Robert, I was using "being mindful" above in the sense of paying attention to painful feeling. It seems again to be a question of how "sati" is defined - is there a definition in the Abiddhamma?
"I ride tandem with the random, Things don't run the way I planned them, In the humdrum."
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Re: Can Mindfulness be unpleasant?

Postby Spiny Norman » Mon Jan 21, 2013 3:05 pm

robertk wrote:In the case of sati taking for example dosa, aversion , as an object, immediatly that sati arises the dosa falls away momentarily. It may come back but at the moment of sati arising it has gone. This is sometimes called tadanga nirodha, momentary cessation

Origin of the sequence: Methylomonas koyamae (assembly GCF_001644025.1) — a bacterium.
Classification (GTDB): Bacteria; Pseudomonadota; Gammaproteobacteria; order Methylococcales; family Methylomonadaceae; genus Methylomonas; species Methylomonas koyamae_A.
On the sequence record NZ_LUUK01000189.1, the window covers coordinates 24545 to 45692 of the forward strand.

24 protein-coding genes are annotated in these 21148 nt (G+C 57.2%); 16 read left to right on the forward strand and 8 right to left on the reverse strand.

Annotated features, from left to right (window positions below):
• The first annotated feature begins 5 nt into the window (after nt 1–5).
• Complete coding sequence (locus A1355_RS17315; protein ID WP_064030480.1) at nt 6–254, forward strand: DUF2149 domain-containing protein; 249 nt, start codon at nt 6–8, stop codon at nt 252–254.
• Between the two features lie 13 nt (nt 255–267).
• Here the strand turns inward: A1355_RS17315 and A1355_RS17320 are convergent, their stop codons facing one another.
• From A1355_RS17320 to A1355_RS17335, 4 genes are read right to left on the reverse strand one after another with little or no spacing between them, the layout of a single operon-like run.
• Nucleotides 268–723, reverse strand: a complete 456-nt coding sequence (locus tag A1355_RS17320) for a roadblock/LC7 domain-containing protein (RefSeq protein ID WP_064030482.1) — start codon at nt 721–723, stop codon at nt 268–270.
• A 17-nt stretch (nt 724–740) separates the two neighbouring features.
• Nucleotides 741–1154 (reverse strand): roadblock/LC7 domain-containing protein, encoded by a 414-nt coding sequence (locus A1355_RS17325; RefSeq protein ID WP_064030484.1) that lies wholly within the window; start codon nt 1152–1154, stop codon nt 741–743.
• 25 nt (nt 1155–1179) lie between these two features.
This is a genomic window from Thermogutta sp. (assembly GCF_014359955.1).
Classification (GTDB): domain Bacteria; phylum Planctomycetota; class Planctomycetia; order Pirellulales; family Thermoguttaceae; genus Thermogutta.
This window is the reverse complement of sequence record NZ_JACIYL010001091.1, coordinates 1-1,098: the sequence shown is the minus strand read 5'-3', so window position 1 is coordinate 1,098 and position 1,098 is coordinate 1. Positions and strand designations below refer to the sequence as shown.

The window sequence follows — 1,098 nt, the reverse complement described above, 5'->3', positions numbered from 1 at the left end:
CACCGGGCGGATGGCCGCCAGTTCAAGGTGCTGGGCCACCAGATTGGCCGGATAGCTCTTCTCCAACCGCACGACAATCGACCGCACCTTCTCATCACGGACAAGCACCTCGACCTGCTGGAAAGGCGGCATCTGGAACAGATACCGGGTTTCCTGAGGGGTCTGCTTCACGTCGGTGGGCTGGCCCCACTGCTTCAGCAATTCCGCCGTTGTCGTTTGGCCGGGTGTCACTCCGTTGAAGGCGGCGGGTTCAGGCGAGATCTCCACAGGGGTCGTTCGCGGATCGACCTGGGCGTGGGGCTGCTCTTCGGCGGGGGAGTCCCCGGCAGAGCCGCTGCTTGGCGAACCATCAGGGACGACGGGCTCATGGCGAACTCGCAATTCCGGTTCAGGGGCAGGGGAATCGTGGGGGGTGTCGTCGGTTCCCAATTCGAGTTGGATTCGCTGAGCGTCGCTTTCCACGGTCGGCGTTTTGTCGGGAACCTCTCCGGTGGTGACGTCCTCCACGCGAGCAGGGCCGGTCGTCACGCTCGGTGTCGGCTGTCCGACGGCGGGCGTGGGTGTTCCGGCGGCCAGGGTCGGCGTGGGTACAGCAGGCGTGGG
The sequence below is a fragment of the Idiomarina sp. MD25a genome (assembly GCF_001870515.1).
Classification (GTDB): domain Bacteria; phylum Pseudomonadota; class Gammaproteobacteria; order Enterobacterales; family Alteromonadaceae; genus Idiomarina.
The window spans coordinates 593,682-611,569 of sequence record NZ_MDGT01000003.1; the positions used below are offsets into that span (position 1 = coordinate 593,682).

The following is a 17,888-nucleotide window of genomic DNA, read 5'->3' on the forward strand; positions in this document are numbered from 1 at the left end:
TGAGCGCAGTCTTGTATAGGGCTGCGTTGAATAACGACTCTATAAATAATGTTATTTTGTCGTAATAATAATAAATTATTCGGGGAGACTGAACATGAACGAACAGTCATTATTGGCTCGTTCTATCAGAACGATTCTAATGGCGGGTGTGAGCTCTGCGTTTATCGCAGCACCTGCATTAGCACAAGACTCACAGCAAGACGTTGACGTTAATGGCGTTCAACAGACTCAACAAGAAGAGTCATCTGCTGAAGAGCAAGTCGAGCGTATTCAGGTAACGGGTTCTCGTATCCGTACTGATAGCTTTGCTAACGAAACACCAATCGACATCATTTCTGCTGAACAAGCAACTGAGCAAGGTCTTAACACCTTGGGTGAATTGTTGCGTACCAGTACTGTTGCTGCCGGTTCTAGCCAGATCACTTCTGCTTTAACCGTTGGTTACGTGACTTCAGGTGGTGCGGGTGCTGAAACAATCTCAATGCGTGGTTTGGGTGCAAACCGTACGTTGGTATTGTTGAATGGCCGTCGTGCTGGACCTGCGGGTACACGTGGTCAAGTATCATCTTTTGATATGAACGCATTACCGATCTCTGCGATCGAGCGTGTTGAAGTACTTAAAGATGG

Interesting. So does this mean that sati and dosa cannot be present at the same time? And does it mean that if one were able to maintain sati continuously, then dosa could not re-ocurr?
"I ride tandem with the random, Things don't run the way I planned them, In the humdrum."
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Re: Can Mindfulness be unpleasant?

Postby robertk » Mon Jan 21, 2013 3:24 pm

porpoise wrote:
robertk wrote:In the case of sati taking for example dosa, aversion , as an object, immediatly that sati arises the dosa falls away momentarily. It may come back but at the moment of sati arising it has gone. This is sometimes called tadanga nirodha, momentary cessation


Interesting. So does this mean that sati and dosa cannot be present at the same time? And does it mean that if one were able to maintain sati continuously, then dosa could not re-ocurr?

Yes that is correct.